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Texans Cheerleader coach resigns after lawsuits allege bullying, body-shaming

Powerhouse attorney Gloria Allred represented five former cheerleaders who sued the team, alleging they were bullied and forced to work in a hostile environment.

HOUSTON – The Houston Texans longtime cheerleaders coach has resigned, the team confirms.

In two lawsuits filed by some former cheerleaders, Coach Alto Gary had been accused of humiliating some cheerleaders by body-shaming them and even forcing one to duct tape her body because she was "skinny-fat."

In the first federal lawsuit, three former cheerleaders claimed they were subjected to harassment – including about their weight and ethnic background – by the team’s cheerleading director.

They also claim the director took no action after they reported to have been “physically assaulted by fans.”

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Gary was the only defendant associated with the team named in the lawsuit.

Here is a sample of some of the allegations against her:

  • During the 2017 football season, Coach Alto told one Cheerleader that she had “belly jelly” and she was a “chunky cheek.”
  • Before one game during the 2017 football season, Coach Alto took a cheerleader to a secluded area of the stadium and duct taped her stomach skin underneath her shorts. Coach Alto then brought that cheerleader in front of the rest of the squad and showed them how much “better it looks.” At the next practice Coach Alto pulled out a roll of duct tape and asked said cheerleader if she needed it.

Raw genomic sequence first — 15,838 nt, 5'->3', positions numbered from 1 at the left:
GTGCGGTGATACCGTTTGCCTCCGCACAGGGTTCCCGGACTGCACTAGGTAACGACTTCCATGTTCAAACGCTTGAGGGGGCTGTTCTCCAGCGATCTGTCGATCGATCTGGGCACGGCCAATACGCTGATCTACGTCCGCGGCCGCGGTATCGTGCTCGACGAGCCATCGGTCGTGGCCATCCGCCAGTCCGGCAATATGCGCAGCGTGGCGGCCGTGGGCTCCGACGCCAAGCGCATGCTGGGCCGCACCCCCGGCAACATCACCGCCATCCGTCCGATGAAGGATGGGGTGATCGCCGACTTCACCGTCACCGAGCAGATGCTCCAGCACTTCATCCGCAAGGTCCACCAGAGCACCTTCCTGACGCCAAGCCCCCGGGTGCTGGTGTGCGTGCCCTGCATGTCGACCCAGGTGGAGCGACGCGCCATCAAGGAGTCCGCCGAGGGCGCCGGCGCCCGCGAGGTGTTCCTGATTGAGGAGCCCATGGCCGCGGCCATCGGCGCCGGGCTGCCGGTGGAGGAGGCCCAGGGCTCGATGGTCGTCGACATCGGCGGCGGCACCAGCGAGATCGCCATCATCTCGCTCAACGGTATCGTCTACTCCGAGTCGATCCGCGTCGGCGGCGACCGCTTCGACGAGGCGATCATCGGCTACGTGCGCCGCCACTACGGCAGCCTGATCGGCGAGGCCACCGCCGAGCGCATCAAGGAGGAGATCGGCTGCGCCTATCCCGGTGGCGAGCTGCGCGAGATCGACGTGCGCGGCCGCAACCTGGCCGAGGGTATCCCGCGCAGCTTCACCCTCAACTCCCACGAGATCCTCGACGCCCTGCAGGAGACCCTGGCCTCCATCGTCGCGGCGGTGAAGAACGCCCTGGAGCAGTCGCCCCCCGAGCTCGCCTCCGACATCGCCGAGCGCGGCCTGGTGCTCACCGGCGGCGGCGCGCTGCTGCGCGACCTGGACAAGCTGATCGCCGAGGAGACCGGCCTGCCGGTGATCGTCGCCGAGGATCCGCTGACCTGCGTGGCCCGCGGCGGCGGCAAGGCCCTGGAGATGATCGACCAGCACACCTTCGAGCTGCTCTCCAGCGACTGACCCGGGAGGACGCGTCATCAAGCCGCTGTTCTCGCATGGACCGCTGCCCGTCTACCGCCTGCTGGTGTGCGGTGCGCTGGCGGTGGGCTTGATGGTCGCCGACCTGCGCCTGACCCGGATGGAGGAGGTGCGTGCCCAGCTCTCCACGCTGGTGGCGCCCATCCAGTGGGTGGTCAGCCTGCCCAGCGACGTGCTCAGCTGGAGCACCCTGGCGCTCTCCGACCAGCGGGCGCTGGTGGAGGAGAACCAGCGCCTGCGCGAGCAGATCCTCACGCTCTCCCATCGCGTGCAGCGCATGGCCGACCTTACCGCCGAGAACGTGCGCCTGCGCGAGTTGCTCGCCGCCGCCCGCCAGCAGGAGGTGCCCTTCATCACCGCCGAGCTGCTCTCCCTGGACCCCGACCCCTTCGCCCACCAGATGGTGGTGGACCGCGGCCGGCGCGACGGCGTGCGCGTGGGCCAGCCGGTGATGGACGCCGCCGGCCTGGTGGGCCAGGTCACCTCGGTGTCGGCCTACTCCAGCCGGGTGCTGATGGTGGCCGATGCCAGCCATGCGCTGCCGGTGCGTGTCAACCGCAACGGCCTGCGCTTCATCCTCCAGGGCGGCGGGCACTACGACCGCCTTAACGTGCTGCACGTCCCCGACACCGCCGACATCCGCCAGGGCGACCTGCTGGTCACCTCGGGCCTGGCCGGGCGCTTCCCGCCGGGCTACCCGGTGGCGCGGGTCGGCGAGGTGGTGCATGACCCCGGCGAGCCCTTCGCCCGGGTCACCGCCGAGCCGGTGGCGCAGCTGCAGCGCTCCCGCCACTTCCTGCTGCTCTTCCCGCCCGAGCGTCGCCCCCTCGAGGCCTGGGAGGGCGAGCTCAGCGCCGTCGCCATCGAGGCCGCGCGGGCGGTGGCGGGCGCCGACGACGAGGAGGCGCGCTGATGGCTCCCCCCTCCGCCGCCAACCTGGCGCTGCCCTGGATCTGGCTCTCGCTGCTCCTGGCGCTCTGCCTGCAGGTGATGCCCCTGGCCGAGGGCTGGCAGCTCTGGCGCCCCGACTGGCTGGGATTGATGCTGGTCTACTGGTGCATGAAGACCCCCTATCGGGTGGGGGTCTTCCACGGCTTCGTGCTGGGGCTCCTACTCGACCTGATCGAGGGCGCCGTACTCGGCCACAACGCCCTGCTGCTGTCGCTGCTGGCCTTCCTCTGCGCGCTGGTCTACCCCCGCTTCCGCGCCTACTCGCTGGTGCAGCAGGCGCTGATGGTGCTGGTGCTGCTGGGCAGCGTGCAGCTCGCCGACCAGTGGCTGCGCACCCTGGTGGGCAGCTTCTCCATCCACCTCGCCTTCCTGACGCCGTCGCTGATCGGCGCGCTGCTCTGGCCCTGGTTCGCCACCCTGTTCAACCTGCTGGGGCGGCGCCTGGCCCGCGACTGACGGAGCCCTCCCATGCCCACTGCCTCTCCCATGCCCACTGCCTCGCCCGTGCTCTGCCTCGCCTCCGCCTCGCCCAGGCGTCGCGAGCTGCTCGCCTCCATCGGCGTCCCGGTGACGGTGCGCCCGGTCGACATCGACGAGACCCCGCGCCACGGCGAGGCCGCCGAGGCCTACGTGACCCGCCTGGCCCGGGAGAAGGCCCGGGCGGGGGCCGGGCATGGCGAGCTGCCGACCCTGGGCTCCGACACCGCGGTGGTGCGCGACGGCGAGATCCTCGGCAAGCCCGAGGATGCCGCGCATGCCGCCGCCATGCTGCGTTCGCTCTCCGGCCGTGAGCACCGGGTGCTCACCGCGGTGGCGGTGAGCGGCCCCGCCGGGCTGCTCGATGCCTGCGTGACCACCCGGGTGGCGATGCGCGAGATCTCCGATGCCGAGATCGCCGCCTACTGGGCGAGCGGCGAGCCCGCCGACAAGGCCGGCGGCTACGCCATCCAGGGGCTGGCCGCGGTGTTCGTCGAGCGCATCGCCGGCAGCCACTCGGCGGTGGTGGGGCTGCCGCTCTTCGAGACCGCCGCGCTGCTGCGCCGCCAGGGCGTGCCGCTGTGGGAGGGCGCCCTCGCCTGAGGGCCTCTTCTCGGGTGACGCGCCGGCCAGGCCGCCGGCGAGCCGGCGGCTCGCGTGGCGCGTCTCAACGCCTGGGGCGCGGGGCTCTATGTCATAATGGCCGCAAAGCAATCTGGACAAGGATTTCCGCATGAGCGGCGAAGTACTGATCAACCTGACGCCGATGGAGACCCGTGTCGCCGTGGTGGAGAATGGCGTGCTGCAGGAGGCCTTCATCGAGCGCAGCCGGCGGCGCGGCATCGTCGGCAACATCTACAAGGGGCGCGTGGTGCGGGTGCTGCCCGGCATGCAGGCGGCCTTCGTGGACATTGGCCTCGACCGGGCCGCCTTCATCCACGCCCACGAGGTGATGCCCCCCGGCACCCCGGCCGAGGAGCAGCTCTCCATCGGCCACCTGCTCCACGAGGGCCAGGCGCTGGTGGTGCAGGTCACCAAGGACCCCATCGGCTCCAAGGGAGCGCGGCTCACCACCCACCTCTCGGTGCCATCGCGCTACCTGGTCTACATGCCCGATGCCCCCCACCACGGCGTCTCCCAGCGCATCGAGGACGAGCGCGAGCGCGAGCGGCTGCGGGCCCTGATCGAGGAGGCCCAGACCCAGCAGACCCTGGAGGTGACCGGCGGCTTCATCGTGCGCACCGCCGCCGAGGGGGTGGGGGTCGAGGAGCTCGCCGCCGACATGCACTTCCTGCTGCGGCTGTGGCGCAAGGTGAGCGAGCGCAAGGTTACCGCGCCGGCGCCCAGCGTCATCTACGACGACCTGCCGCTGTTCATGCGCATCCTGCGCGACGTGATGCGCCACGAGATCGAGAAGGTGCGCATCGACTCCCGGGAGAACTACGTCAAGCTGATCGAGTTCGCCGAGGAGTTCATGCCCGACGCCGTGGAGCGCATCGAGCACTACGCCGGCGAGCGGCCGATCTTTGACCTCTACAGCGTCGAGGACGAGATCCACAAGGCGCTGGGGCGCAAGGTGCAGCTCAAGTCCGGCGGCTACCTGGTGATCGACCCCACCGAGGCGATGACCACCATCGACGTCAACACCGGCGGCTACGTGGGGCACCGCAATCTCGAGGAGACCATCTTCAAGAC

• “Coach Alto walked up to a cheerleader and poked her face asking her if she had gained her ‘freshman 15’ saying she looked like she ‘ate a plate of salt,’ ” the lawsuit alleged.
  • Alto also allegedly told a Hispanic cheerleader she couldn’t have straight hair and if she didn’t curl it, Alto said she would “find another Latina girl to replace her.”
  • After one game during the 2017 football season, Coach Alto entered into the cheerleader’s locker room wielding scissors and slashing hundreds of balloons, which spelled out “HTC” (Houston Texans Cheerleaders), merely because one cheerleader missed a step during a dance.

Powerhouse attorney Gloria Allred represented five other former cheerleaders who sued the team, alleging they were bullied and forced to work in a hostile environment. They also complained they were only paid minimum wage of $7.25 an hour and were often not paid for all of the hours they worked.

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"I believe that our lawsuit and the voices of our brave clients have made an important impact on the Houston Texans. As a result of their courage, there appears to be an important change taking place in the staff," Alled said Tuesday. "However, until there is justice for the cheerleaders by paying them fairly and compensating them by paying them the wages that they are due, we will continue our fight to win them the respect and dignity to which they are entitled and which is long overdue."

The women said they were harassed and intimidated, forced to fear that they could be cut from the team for the slightest infraction, and that the organization did not put them first.

"As an example of when I was not protected. I was attacked by a fan at a game,” Hannah Turnbow, a former cheerleader, said. “My attacker was not approached. I was told to just suck it up.”

That lawsuit was later dropped after the cheerleaders agreed to arbitration.

But in an interview with KHOU 11 News anchor Mia Gradney, another group of former cheerleaders defended the Texans and HTC coach Alto Gary.

They said they were treated with respect and the focus was on healthy bodies -- not skinny bodies.

"All of the Texans organization wanted all of the cheerleaders to be healthy," Former Cheerleader Madison Lee said.

The Texans released a statement in response to the initial lawsuit saying they do not tolerate mistreatment of their employees, and they look forward to vigorously defending themselves against the allegations.


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